Accepted Paper:

Benzodiazepines trajectory in Uruguay: implications for public health  

Authors:

Andrea Bielli (Universidad de la República, Uruguay)
Gabriela Bruno (Universidad de la República, Uruguay)
Nancy Calisto (Universidad de la República, Uruguay)
Santiago Navarro (Universidad de la República, Uruguay)
María Pilar Bacci Mañaricua (Universidad de la República, Uruguay)

Paper short abstract:

This paper analyses the trajectory of benzodiazepines in Uruguay's health system, where recently these drugs have been deemed a public health problem. We trace the evolution of local academic discussions and regulatory measures from their introduction to this Latin American country up to the present.

Paper long abstract:

This paper analyzes the trajectory of benzodiazepines in Uruguay and its implication on public health. The use of benzodiazepines led to a major international debate especially during the 1980s, but Uruguayan authorities and physicians have never been engaged in an active discussion about it.

While benzodiazepine use grew up in the country, some professionals were concerned about the overprescription of these pharmaceuticals but there was never an specific policy developed by the health authorities. Today, benzodiazepines are still commonly used, especially by general practitioners, and long-term users are not exceptional in Uruguay. And while some physicians believe the debate on benzodiazepines is "outdated", benzodiazepines have very recently been deemed by a local group of academics a national public health problem.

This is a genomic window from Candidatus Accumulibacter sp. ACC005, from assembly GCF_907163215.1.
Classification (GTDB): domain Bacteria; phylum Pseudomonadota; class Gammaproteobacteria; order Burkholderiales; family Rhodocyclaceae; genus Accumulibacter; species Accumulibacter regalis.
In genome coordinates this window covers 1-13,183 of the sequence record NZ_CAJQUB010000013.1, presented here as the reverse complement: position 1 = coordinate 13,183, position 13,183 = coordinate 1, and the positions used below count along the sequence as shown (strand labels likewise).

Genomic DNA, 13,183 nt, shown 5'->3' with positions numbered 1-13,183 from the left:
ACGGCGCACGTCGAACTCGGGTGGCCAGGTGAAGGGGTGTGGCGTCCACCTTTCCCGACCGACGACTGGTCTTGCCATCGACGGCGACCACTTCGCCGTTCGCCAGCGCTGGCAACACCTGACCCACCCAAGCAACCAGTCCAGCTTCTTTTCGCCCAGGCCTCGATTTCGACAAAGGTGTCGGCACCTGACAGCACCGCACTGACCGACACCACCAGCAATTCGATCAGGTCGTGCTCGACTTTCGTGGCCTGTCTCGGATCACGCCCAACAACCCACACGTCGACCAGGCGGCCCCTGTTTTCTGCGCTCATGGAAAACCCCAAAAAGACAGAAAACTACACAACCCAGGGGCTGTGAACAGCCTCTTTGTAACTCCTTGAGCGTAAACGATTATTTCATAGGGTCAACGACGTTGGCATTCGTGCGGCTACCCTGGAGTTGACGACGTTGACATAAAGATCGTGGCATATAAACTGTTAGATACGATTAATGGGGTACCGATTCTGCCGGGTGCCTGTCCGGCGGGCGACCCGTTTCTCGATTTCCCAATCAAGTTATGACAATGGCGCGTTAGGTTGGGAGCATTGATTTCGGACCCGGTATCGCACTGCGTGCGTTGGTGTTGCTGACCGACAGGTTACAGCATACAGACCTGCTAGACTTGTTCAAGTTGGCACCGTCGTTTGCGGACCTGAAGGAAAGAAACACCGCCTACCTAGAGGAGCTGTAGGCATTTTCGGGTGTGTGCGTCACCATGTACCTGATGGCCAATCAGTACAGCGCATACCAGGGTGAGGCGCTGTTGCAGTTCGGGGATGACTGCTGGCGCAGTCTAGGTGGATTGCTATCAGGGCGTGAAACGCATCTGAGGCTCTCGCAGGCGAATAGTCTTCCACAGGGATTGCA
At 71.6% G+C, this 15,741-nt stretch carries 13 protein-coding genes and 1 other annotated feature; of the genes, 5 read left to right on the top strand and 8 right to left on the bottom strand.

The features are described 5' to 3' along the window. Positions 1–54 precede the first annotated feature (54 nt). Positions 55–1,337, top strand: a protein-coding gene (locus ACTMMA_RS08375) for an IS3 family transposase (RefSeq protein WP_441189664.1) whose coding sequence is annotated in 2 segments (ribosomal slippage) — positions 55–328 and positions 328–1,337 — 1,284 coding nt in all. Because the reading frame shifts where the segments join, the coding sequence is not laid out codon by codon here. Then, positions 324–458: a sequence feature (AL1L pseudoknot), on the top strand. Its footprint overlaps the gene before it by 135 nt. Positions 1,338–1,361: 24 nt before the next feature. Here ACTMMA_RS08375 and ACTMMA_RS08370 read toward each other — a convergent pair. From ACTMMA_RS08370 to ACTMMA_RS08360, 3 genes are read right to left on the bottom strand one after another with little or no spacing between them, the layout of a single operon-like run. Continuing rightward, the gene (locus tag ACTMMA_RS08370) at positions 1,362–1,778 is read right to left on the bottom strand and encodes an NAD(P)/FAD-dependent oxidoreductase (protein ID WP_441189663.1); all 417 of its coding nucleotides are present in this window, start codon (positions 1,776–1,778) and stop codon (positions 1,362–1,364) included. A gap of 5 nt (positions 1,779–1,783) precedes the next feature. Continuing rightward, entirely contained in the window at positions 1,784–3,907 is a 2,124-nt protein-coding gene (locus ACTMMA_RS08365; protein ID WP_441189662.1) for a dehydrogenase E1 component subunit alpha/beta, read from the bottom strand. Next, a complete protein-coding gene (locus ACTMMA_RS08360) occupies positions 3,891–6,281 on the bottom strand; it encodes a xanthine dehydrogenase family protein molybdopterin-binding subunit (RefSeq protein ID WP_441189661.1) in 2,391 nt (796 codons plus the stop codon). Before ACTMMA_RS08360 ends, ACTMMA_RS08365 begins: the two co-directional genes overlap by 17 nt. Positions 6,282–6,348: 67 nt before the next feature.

This paper traces the evolution of academic discussions and health authorities' measures over benzodiazepines since from their introduction to the country up to the present. We discuss how a controversy that seems closed in other countries, is still open and has clear implications for the public health in a Latin American country like Uruguay. To do this, we will build on the analysis of national academic papers on benzodiazepines published from 1960 to 2015, 35 in-detph interviews to general practitioners, family physicians, psychiatrists and psychologists, and two health authorities. This paper contributes to the field of pharmaceutical studies and the discussion on pharmaceuticals and public health policy from the particular case of a country that is strongly dependent on international pharmaceutical knowledge production and international regulatory policies.

Panel T017
STS for pharmaceuticals and public health policy